Wednesday, June 28, 2006

Midweek Cuckoo: W. John Martin

Dr. W. John Martin, MD, PhD, seemed to have everything a medical researcher could want. He was during the course of his career the chief of the Immunology/Molecular Pathology Unit at the LAC/USC (University of California) Medical Center, a professor of pathology at the USC School of Medicine, the director of the Viral Oncology Branch of the FDA's Bureau of Biologics and worked at the National Cancer Institute. So it was probably with some degree of trust that the medical community accepted his announcement in the 1980s that he had discovered a kind of virus that was undetectable to the human immune system, a "stealth virus" of sorts. He even claimed to have a method of detecting it. He received oodles of funding from the CAA, a non-profit organization funding reasearch into Chronic Fatigue and Immune Disfunction Syndrome (CFIDS), an affliction that Martin thought may be caused by these "stealth viruses".

But then things began to fall apart. Those who have read previous midweek cuckoos will recognize one of the first signs of kookdom when I tell you that Martin claimed stealth viruses were the cause of not only CFIDS but also fibromyalgia, attention deficit disorder, autism, Lyme's Disease, Gulf War Syndrome, and a host of other psychiatric and oncogeneric diseases. That was warning sign number one, the universal causative, second only to universal cure. Naturally, alternauts around the world picked up on the stealth virus and never let go. Then in 1992 the CAA funded an investigation into Martin's research, and thereafter cut his funding. Only later did the reason come out - Martin had claimed that he had a potential therapy, called Epione, that was already in stage 2 of federal testing. The CAA's investigation proved warranted when they discovered this was a blatant lie. With no published results after two years, and proof of his dishonesty, funding was cut. Martin later claimed it was due to a 'misunderstanding'.

But things got worse for Martin. In 1995 he was escorted off USC campus by security, and while he is still listed as a tenured professor, the university will only say that he is on 'indefinite leave', even a decade after the event. In 2002, after a patient complained to the State of California Health and Human Services Agency, the agency suspended Martin's license to conduct clinical studies, and ordered him to cease all laboratory testing immediately. And yet there is no evidence that he ceased anything. In fact, Martin published a few papers even after his license was suspended, leaving me wondering how legal the studies were. Reading them makes me suspect that a) the reviewers should be fired and b) Martin has slipped further and further into kookoo land. Here's a few snippets from the abstract of a paper from last year:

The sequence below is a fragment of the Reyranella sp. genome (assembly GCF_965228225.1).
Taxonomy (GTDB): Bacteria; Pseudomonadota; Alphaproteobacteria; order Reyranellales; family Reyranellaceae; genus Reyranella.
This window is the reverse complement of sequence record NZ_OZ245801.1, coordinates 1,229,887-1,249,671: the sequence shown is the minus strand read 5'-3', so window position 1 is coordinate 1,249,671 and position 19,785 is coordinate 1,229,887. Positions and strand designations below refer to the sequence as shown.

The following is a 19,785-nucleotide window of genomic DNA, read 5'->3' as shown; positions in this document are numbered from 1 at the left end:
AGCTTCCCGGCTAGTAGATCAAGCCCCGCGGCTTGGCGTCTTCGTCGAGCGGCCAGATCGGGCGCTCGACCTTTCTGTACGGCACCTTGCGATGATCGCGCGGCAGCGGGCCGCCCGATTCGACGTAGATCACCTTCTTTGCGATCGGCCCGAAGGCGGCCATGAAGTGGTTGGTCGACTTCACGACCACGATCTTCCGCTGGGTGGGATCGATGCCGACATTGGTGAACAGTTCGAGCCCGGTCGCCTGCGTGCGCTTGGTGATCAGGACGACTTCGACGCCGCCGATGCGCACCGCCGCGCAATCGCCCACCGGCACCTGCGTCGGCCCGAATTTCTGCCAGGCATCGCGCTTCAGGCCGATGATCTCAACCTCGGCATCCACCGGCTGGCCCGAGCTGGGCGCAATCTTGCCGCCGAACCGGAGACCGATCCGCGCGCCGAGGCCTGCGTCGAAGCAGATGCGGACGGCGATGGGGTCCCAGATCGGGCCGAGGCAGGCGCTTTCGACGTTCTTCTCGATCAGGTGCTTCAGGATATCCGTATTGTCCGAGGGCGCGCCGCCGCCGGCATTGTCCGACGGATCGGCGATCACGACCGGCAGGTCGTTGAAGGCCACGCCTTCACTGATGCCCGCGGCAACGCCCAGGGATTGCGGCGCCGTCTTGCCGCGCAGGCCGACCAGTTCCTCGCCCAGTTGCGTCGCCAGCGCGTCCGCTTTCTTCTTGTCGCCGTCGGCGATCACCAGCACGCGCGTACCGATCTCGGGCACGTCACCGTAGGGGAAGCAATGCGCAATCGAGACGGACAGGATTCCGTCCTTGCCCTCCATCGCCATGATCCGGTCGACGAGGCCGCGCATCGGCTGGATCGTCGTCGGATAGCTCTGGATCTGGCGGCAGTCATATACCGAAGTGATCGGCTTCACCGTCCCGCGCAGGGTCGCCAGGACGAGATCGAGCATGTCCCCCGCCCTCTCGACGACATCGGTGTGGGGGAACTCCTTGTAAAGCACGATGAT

Several observations made during the course of studies on stealth-adapted viruses are explainable by a pervasive, energy-rich, ether environment… ACE pigments convert conventional forms of physical energies into a biological cell healing energy… ACE pigments may also capture etheric energy… also seen with several natural products, including a homeopathic formulation.
Need more? In the same paper, he had this to say in support of the existence of an ether:

Based on rather simple assumptions, 19th century physicists unsuccessfully tried to detenct an effect of an ether on the transmission of light.
What's he referring to? The Michelson-Morley experiment of 1887, of course! You know, the one that proved to scientists around the world that the luminiferous ether did not exist, and set them on the correct path of realising that light could propogate in a vacuum? The experiment that set Michelson on the path to his nobel prize? Martin tries to imply that they were bumbling idiots and would have found the ether had they only been better scientists.

So where is Dr. Martin now? His website, seems to be shut down. A blog search reveals mutliple blogs affiliated to him, none of which seem to be up and running (,, But what revealed the most was that a search online for the address of his Center for Complex Infectious Diseases (CCID) at 3328 Stevens Ave, Rosemead California reveals hits for two establishments - the CCID, and also Ingleside Hospital. But Ingleside also pops up with another address, also in Rosemead, CA. But compare the two addresses (Stephens Ave vs Hellman Ave) on googlemaps: they are one block apart. And Ingleside Hospital, or more accuractely City of Angels Medical Center (Ingleside Campus), states its grounds as covering 5 acres of Rosemead. So it seems that the CCID is in fact part of Ingleside Hospital.

Why is this interesting? Ingleside is a phyciatric facility. I wonder if Dr. Martin's an in-patient?

(Thanks again to Brian for the tip-off)


Blogger Andrew said...

The research reminds me of an ad I once read in the classified section of the Soldier of Fortune magazine.

Basically, if you felt a yearning to travel to space, you could pay these people US$50 to "scan you with an undetectable ray" and get back to you if they found out that you were an alien that had lost their memory after being dropped off by the mother ship.

June 28, 2006 7:01 PM  
Blogger moonflake said...

ahah! they tell you they will get back to you, but in fact they report you to MJ12 who then add you to their alien database!! It's all part of an evil conspiracy to oppress the alien, i tell you.

June 29, 2006 10:04 AM  

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